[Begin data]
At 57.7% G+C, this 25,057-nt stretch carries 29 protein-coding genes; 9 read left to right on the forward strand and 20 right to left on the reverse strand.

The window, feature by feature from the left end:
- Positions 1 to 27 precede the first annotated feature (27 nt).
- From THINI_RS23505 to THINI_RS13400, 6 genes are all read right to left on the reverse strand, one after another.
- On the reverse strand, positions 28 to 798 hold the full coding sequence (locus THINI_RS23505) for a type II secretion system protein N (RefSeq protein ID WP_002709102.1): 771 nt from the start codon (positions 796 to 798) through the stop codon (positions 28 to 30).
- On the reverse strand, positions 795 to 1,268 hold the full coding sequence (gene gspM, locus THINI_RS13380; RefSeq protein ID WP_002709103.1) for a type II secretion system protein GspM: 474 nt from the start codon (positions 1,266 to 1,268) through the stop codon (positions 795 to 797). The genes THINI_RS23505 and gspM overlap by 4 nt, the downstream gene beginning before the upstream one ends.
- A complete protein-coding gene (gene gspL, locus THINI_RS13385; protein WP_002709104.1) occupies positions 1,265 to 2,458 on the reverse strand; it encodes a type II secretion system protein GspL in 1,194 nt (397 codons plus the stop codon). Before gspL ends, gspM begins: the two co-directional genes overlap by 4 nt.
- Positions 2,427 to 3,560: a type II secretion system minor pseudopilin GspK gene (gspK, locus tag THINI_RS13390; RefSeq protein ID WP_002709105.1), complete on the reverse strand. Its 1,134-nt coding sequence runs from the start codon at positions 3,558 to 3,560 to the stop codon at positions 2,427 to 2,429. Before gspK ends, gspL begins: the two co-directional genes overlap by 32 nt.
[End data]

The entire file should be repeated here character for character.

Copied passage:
At 57.7% G+C, this 25,057-nt stretch carries 29 protein-coding genes; 9 read left to right on the forward strand and 20 right to left on the reverse strand.

The window, feature by feature from the left end:
- Positions 1 to 27 precede the first annotated feature (27 nt).
- From THINI_RS23505 to THINI_RS13400, 6 genes are all read right to left on the reverse strand, one after another.
- On the reverse strand, positions 28 to 798 hold the full coding sequence (locus THINI_RS23505) for a type II secretion system protein N (RefSeq protein ID WP_002709102.1): 771 nt from the start codon (positions 796 to 798) through the stop codon (positions 28 to 30).
- On the reverse strand, positions 795 to 1,268 hold the full coding sequence (gene gspM, locus THINI_RS13380; RefSeq protein ID WP_002709103.1) for a type II secretion system protein GspM: 474 nt from the start codon (positions 1,266 to 1,268) through the stop codon (positions 795 to 797). The genes THINI_RS23505 and gspM overlap by 4 nt, the downstream gene beginning before the upstream one ends.
- A complete protein-coding gene (gene gspL, locus THINI_RS13385; protein WP_002709104.1) occupies positions 1,265 to 2,458 on the reverse strand; it encodes a type II secretion system protein GspL in 1,194 nt (397 codons plus the stop codon). Before gspL ends, gspM begins: the two co-directional genes overlap by 4 nt.
- Positions 2,427 to 3,560: a type II secretion system minor pseudopilin GspK gene (gspK, locus tag THINI_RS13390; RefSeq protein ID WP_002709105.1), complete on the reverse strand. Its 1,134-nt coding sequence runs from the start codon at positions 3,558 to 3,560 to the stop codon at positions 2,427 to 2,429. Before gspK ends, gspL begins: the two co-directional genes overlap by 32 nt.